Nearly 30 South Plains residents gathered in Lubbock Sunday, seeking political coaching as they prepared to rally for changes to Texas’ marijuana policy.
They attendees requested this training from Texans for Responsible Marijuana Policy, a statewide coalition who provide training on messaging and how to win over the ears of public officials.
“Way to much money and way too many lives are being impacted by our current marijuana policy [in Texas],” said Heather Fazio, at the event. Fazio is the Texas political director for the Marijuana Policy Project, she helped lead the training session in Lubbock. The Hub City was her seventh and final stop on the TRMP political organizing tour.
Fazio explained that the organizations which make up TRMP have two major priorities: reducing penalties for those caught in possession with a small amount of marijuana and expanding the Texas Compassionate Use Act.
“We’re spending millions of dollars to unnecessarily arrest people for using a substance that’s objectively safer than alcohol,” Fazio said.
Governor Abbot signed the Compassionate Use Act into law in June. Jax Finkle, one of the leaders of the event, explained the act: “it’s a limited bill, it offers low THC high CBD oil for only people who suffer from intractable epilepsy. So it’s very important to other people who suffer from conditions which can be treated by cannabis that their conditions be included [in the act] as well. So we want to expand the compassion to other conditions that can be helped
Finkle works with Texas NORML pushing for changes in marijuana policy. One of her biggest objectives is working to give veterans more access to medicinal marijuana.
“In other states [veterans] can access [medicinal marijuana] through a VA directive, however here in Texas, veterans are being treated as criminals for using medicinal marijuana, and that’s simply not acceptable,” Finkle said,
Fazio agrees, she’s been following medicinal marijuana programs in other states as well as research on marijuana in other countries. She believes that people with debilitating conditions like cancer, PTSD, and chronic pain would benefit from legal access to the substance.
Fazio is helping to train aspiring activists in Lubbock to defy some of the stereotypes around marijuana policy.
“We’re working with a broad coalition in Texans for Responsible Marijuana Policy, that’s comprised of organizations that span the political spectrum, this isn’t just stoners and hippies and liberals anymore, these are conservatives that want to be involved in this issue, that want to see more limited government and to see accountability,” Fazio explained.
Despite Fazio’s enthusiasm, State Representative John Frullo (R) of District 84 is doubtful that her coalition will change minds of politicians during the upcoming session.
“[Decriminalizing] marijuana, it’s something that’s not going to happen in Texas anytime soon,” Frullo said. “A bill was actually filed last session, it made it through committee, had a vote outside of committee and then it died in the House Calendars Committee. I don’t think anything is going to make it any further than that.”
Frullo is referring to a bill proposed by a state panel that aimed to legalize recreational marijuana use in Texas in 2015. That bill was ultimately unsuccessful.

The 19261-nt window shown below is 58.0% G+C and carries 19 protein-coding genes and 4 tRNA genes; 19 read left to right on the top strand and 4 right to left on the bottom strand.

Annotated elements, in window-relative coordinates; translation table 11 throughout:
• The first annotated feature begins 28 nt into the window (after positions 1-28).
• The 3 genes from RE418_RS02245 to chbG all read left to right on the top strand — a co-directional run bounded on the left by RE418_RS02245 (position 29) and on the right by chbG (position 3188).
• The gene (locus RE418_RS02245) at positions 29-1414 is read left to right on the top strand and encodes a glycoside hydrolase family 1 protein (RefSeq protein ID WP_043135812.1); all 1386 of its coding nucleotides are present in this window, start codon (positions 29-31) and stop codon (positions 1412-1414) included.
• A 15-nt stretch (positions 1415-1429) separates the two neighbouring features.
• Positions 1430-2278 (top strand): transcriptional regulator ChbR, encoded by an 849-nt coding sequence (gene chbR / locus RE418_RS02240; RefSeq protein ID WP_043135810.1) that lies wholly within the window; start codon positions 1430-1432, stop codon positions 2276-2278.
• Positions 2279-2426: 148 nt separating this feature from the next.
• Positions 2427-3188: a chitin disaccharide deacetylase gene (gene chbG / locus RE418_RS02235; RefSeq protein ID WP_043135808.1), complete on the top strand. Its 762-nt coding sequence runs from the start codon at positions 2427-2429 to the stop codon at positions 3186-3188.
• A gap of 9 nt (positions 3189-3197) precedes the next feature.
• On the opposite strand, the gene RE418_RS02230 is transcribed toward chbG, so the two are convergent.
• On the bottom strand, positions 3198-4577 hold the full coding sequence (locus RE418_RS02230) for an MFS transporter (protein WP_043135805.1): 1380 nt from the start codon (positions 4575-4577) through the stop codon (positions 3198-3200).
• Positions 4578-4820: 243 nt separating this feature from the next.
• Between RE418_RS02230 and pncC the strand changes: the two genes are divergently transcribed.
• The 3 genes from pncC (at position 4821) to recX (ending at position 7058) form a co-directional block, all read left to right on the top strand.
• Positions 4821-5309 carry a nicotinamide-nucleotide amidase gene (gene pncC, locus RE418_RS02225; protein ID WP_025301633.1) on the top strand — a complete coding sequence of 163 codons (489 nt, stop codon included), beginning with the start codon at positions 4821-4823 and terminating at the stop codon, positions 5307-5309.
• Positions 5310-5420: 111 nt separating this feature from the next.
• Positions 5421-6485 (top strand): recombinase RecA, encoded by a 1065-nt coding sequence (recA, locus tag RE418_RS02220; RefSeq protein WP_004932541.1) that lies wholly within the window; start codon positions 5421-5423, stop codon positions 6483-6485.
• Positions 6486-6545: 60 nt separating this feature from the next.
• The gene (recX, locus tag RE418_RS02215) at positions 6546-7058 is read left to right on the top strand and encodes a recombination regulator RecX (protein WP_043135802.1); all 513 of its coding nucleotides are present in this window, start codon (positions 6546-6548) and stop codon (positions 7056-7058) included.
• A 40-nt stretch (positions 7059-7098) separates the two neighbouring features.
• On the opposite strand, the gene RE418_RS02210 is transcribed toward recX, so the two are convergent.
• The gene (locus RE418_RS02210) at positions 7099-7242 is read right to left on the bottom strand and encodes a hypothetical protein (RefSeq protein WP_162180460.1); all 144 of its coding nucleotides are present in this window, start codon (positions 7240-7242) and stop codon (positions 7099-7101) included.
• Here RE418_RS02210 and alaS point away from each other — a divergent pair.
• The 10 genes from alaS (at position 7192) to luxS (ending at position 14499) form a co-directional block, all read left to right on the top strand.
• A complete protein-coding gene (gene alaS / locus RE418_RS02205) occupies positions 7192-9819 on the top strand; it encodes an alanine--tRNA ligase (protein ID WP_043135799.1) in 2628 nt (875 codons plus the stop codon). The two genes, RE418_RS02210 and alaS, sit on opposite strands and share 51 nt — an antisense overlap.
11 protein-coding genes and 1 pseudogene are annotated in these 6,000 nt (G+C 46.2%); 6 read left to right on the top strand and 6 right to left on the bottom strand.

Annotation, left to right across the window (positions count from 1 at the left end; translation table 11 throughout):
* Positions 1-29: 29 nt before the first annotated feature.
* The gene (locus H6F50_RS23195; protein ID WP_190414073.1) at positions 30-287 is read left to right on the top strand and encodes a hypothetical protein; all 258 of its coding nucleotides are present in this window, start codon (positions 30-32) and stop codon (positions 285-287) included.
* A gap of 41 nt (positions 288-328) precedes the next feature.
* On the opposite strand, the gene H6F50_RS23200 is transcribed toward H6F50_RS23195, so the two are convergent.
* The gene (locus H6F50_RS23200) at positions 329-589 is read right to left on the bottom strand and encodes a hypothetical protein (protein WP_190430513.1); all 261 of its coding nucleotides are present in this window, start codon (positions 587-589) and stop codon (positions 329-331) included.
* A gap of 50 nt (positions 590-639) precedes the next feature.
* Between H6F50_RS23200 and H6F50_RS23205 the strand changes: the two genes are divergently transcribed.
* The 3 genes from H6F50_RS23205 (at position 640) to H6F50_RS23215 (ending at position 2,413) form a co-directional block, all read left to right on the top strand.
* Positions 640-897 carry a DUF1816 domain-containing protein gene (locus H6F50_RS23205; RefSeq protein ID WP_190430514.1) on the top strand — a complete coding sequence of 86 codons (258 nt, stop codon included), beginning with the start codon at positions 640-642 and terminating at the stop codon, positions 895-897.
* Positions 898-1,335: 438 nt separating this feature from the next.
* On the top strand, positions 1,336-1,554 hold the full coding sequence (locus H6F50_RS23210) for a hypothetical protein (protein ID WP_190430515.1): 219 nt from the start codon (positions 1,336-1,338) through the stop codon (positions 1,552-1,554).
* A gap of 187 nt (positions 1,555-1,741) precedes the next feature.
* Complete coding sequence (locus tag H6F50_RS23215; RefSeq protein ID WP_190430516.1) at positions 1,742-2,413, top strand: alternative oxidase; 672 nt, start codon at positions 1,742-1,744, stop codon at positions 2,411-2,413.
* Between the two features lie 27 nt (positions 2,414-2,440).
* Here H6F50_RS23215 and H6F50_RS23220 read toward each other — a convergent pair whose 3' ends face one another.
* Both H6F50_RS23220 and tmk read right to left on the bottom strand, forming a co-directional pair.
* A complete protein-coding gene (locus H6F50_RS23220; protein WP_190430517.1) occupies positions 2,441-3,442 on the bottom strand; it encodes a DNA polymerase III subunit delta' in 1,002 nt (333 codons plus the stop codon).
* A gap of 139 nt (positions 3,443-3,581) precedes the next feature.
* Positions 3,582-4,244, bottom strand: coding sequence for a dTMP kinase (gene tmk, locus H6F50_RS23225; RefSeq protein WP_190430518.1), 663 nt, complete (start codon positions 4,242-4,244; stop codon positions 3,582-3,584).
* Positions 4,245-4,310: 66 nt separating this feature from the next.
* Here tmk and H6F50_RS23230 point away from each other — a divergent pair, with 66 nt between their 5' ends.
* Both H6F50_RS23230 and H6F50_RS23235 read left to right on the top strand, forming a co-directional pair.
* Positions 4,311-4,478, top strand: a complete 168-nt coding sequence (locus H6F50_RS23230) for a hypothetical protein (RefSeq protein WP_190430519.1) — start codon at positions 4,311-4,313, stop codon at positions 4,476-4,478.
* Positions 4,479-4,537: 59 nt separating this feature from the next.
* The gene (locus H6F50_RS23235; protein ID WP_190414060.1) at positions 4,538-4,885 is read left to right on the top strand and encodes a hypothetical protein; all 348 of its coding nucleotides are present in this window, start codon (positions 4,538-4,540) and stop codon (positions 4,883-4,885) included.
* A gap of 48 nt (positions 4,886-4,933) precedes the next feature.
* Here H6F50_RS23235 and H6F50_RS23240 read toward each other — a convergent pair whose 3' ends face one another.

Frullo has represented West Texans in the state legislature since 2010. He said that when Colorado and Washington legalized marijuana use Texans discussed the possibility of expanding policies in the Lone Star State, but for the most part he feels that those conversations have long since died down amongst his peers.
“I’m not for doing anything to legalize marijuana,” Frullo added. “I think the laws we have right now are what we need.”
Frullo is concerned that changing marijuana policy could make the substance more accessible, leading users to other drugs. He welcomes feedback from people like the marijuana policy activists in Lubbock, but can’t picture his fellow representatives voting to decriminalize marijuana anytime soon.
“We want to hear people that are our constituents and have them talk with us about their concerns, whether they agree with us or not, but at the end of the day I don’t see that policy changing any time soon,” Frullo said.
But Kerry McKennon, a Petersburg, TX resident who attended the training said that he believes West Texans seeking marijuana policy change haven’t been vocal enough with their state representatives. He attended the training in hopes of learning how to change that.
“People living in small communities [like Petersburg], you have people who don’t get to get out and we have home-bound individuals, where the possibility of medical marijuana could really improve their quality of life and even get them back into the work force,” McKennon said.
McKennon explained that he doesn’t use marijuana, but he believes that for some of his friends and neighbors, medicinal marijuana would improve their quality of life.
The organizers of the event remain optimistic about their cause because of enthusiasm from people like McKennon. Fazio explained that in the last Texas legislative session, marijuana policy reform received more support than ever before, so she has high hopes for the upcoming session.
“Legislators that aren’t having this conversation and moving forward with reform are demonstrating how disconnected they are with the populous,” Fazio said. “We see through poll after poll that Texans are ready for reform, these kinds of changes to policy are sensible changes that will help to make us freer and safer in the state of Texas.”